Gemma Arterton Tamara Drewe Interview
Actress Gemma Arterton has been a Bond girl, a princess and a mythological Greek but in her latest film she gets back to basics as Tamara Drewe, a London journalist who returns to the idyllic country village she grew up in, only to cause havoc amongst the town’s inhabitants. Gemma was recently in London with some of her co-stars from the film and director Stephen Frears, and spoke about testing hotpants, hiding in toilets and getting punched by Tamsin Greig.
Please note, this contains spoilers for Tamara Drewe.
How different is it for the cast to have the graphic novel as a resource, even if the character looks nothing like you?
Gemma Arterton (GA):
I found it really helpful to have the drawing there, as Tamsin did. With Tamara, in the book and in the film, she doesn’t really have any friends or a moment when she’s on her own to reflect. You have these thought bubbles in the comic, so Stephen and I did make sure we put those in so that you’d get an idea of the real Tamara, otherwise it’s quite easy to disconnect from her. And yeah, it’s just a nice place to have such a detailed baseline to start with and then you can go off and elaborate certain bits and make them richer, or change them. We did change quite a bit, the ending is different in the book.
You make quite an entrance over that stile. Was that Stephen’s choice of costume or yours?
No, I actually went in there and said, “Please can you make me the shortest most uncomfortable shorts ever.”
It was actually contractual, wasn’t it? You’d only take it if you could show 48% of your arse.
I was desperate to do a role where I wore those tight... No, it’s in the book, it is a memorable scene, these hotpants. And for the joke, for Tamsin’s wonderful punchline to work they did have to be ridiculously provocative. So we had a screen test where I wore various styles of shorts. As I walked along and they went, “Shorter! Shorter!” and so they became quite short. We’ll be auctioning them for charity at the end of the year.
How do you feel about Tamara’s character, a kind of anti-role model for young women, especially with her misguided need to be beautiful and successful in these fame obsessed times?
I wanted to play her because she’s not really the heroine, she’s very flawed but that’s what makes her real. It’s interesting in the film that these two young girls are obsessed with her, they call her ‘Plastic Fantastic’ and yet she’s probably the most lost. That’s what celebrity culture’s like, these people are made to come across as if they have the most fantastic lives, but they don’t really.
Tamara is struggling really with using her feminine wiles to be successful and actually it doesn’t make her happy, and I think that’s a very current problem, or dilemma maybe. Plastic surgery and things like that. So she’s a very modern woman, and it was refreshing to play someone who was written by a woman who is very modern. It’s a very honest portrayal I think. I remember when we were filming it, there were times when Stephen would say, “I don’t really know why she does that,” and I said, “That’s because she’s a woman, and sometimes we don’t know why we do things.” We’re very complicated. It was good to play someone like that, often roles are too thought through and too perfect, and this one was imperfect. I liked that.
Are you wary of doing too much red carpet stuff?
You have to do that sort of thing, it’s part of the job. I’d be quite happy not to do it. But you have to do it, so...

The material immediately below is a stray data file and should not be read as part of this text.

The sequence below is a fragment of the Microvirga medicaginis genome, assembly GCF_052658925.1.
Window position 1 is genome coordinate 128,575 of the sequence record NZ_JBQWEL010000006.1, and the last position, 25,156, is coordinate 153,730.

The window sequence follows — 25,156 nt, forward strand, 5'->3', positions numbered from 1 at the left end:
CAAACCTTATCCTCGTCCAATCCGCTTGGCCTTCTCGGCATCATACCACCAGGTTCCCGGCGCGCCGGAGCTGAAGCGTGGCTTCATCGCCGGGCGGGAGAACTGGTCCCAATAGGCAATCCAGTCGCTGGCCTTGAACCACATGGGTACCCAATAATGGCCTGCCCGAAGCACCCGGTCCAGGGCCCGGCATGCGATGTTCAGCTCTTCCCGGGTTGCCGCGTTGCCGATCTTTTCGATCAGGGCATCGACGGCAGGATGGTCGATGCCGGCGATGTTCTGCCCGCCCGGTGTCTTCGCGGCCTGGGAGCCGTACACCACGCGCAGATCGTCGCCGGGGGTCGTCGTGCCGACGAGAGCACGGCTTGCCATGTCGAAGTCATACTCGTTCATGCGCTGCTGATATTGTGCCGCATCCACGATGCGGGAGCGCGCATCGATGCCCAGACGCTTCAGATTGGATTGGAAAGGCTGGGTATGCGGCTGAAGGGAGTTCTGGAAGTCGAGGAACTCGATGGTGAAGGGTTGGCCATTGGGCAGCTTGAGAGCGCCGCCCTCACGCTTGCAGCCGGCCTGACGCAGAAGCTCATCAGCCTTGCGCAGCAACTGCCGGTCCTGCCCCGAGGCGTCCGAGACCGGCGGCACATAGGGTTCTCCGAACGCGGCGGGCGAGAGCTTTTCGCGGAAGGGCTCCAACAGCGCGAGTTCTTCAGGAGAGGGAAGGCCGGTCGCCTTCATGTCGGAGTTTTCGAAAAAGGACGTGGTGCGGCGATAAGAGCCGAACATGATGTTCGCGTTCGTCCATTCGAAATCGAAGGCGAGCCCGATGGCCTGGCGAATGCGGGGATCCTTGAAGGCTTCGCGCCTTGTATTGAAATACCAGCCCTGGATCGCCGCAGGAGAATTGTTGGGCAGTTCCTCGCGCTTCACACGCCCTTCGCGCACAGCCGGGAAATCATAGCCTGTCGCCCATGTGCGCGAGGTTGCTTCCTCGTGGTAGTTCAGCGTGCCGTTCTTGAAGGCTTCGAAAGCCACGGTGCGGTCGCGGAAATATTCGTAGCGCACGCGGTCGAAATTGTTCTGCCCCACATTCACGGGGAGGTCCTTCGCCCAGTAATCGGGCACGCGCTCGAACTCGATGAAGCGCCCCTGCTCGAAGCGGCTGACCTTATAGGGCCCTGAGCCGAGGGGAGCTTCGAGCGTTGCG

What were your feelings on the demise of Nicholas in the story?
That’s an amazing moment in the film I think, because it suddenly turns into a Greek tragedy. It’s in this valley and it’s like a big western and you see Tam running down the hill and it’s really dramatic. Yeah, he’s a baddie, so it’s good that he gets killed by the cows.
That’s brilliant, he’s the bad one so he deserves to die, and in a really violent way so that’s good.
And then you get to punch me in the face, which is the only moment that we really connect, isn’t it. When Tam and I worked together in the play [The Little Dog Laughed] we did a bit of work together as well, didn’t we.
Playing another kind of Hardy heroine after Tess did you find any surprising parallels in your approach to the roles?
You know Bathsheba is a very advanced character for that time, very modern, Hardy was very clever and knew women much better than we even know women I think. I suppose they’re both out there doing things on their own, but they are very, very different. Downtrodden in a way. There’s an argument in Tess that she sort of brings it on herself, but Tamara actually does bring it on herself in ways, but she doesn’t really know why it happens and how she gets there. I don’t know, they are different characters but I suppose they’re just both very advanced for when they’re originally written.
Had you watched Terence Stamp and Julie Christie in Far From The Madding Crowd?
There are so many moments in the graphic novel which are indirect hints at Far From The Madding Crowd. Like the three male characters are kind of like the... but they’re not really. They’re kind of archetypal men I suppose, lover figures. I love Julie Christie, she’s one of my all time favourites.
How is it for you when you go home, given the career you now have?
Yeah actually, I went back home, I grew up in a town that was not far from London at all – it’s not the countryside, really – but I went home two weeks ago. I went to a restaurant, and people recognise you more when you’re from there. It’s kind of weird. They put you on a pedestal, whereas in London people are too preoccupied with their own lives to even care. It is weird going back to your home town. Unlike Tamara I sort of go and hide in the toilet, where Tamara goes and puts on some hotpants.